I went on praying the prayer for two years, but it began to get to me. Praying for the grace to drive obediently day after day after day was having an effect like the continual dripping of water on a rock. I thought about how Jesus was baptized not because he needed it, but "to fulfill all righteousness." I thought about how much I believed in and preached obedience as a sign of love for God.
Finally when I realized that I could take it on as a penance and offer it up as a prayer, I decided to do it. It turned out to be very penitential!
Until this decision, I never realized how much pride I had wrapped up in my driving. It revealed itself now, when suddenly I was not cool. I remembered how I had looked down on people who drove the speed limit. Now I was one of them, and I knew what annoyed thoughts others were thinking about me. (I used to exclaim, "This person is actually driving the speed limit!" as if it were deviant. As for people who drove below the speed limit, I thought they simply shouldn’t be allowed to drive.)
The hardest part was single lane streets, where someone on my tail had no way to pass me. Early on, I had decided that I wouldn’t force others to drive the speed limit (they might have a serious need to hurry.) If I were holding someone up, I’d pull over as soon as possible. But some streets have long stretches with no shoulder. I was probably in more agony than the impatient person behind me.
I had to change the prayer: I added a heartfelt plea for grace to Mother Mary and offered up the difficulty to her Immaculate Heart for a particular intention. Without her, I never could have done it. Doing it as a penance for the times I’d driven rudely also helped. And the cruise control was critical: between habit and temptation, it would have been impossible without it.
Over time I saw that this experience could strengthen me in living by my principles even under pressure or despite the disapproval of others.
The other problem was that if I was running late I could no longer make up for it on the road. I just had to be late. But that eventually led to two personal improvements: preparation and dependence on God.
After being late several times, I finally figured out I needed to leave earlier. With four kids, that in itself was another reality check. I also had to learn to start getting them ready a lot sooner. So driving this way has helped me with my late problem (if not completely cured me).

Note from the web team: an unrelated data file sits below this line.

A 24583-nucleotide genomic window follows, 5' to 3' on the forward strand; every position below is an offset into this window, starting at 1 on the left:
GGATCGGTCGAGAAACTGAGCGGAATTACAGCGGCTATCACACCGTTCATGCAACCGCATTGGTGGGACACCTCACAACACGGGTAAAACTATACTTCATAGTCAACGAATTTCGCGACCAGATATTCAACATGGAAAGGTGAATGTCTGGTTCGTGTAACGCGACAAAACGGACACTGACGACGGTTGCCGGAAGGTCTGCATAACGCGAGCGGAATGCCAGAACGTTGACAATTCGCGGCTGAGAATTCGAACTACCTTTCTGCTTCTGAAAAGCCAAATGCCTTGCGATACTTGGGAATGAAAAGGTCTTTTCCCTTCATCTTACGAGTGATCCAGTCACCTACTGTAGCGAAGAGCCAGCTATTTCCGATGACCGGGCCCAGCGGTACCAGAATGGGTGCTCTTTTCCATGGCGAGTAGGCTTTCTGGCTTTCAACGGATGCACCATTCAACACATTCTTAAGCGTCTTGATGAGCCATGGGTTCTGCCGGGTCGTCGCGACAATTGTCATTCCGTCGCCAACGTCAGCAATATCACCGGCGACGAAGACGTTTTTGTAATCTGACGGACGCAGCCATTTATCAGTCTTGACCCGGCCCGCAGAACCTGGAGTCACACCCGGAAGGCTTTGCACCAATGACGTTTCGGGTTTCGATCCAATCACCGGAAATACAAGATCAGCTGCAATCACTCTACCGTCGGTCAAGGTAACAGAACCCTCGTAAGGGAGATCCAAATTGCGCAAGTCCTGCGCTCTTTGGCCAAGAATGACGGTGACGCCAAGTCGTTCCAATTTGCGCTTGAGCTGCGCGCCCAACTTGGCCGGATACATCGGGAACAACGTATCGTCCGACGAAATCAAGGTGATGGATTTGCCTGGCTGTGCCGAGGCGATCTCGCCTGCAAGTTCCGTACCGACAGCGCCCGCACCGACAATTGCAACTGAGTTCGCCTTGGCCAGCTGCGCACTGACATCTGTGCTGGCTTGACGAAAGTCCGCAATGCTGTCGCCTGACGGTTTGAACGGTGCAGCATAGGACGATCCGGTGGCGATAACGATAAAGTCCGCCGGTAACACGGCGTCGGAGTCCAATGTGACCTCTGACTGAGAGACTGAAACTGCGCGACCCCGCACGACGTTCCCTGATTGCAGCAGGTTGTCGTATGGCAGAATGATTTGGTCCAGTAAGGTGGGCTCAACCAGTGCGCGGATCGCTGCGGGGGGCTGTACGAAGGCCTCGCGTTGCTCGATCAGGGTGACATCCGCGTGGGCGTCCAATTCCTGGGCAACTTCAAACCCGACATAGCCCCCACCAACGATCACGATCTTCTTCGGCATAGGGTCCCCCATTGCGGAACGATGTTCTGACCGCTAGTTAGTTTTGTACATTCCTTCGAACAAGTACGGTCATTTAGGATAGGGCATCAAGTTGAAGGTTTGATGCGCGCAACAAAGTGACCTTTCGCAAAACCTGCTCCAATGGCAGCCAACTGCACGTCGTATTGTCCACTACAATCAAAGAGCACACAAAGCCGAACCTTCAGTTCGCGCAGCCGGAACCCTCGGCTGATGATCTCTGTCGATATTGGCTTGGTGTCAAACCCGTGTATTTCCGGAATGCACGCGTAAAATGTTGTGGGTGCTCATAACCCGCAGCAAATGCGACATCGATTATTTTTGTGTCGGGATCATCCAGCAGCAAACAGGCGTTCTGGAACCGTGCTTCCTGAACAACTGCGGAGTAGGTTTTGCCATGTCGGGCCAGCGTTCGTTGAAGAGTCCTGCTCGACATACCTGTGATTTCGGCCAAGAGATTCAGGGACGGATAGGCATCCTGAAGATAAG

But stuff happened sometimes, and I’d run late. Seeing the impossibility of arriving on time if I drove obediently would be extremely stressful. Then I’d realize I had to make a choice: cave in on my resolution, “lose it,” or accept the situation and beg for God's help. My need for God became more obvious to me: I had never been able to get anywhere or do anything without Him, but now I knew it. I would remind myself that for Him nothing is impossible and that He actually wants me to depend on Him.
So now when faced with an impossible situation, I try to accept and I pray. And the wonderful thing is, when I put it in His hands, He takes care of it. Either I get a lot of green lights, or the other person is also late, or somehow everything turns out all right. When tempted to speed, I ask myself, would I rather face a few seconds of embarrassment I'll soon forget or face the Lord on Judgment Day and tell Him that my reputation was more important than keeping my promise to Him?
I can’t say that everyone is called to strictly obeying the posted speed limit. I think a case can be made for driving the enforced speed limit. In fact, driving the speed limit on the highway at moments can even be hazardous. And of course, some emergencies require speeding.
But I can say that God has called me to it and has produced some valuable fruits in my life as a result. Less stress and more character. Better habits, like leaving earlier and being generous to others. Growth in humility and trust, patience and courtesy. In a word, maturity.
I used to be too worried about being late to be courteous. Now I have time to be magnanimous. Now I see driving as another chance to witness Christ's love. People are usually pleasantly surprised and grateful when I let them in front of me. I’ve found that driving “courteously, cautiously, and obediently” means driving lovingly.
I’m finally growing up: now I try to drive like my big brother Jesus.
Originally published as "No Need for Speed," Faith and Family (Spring 2009).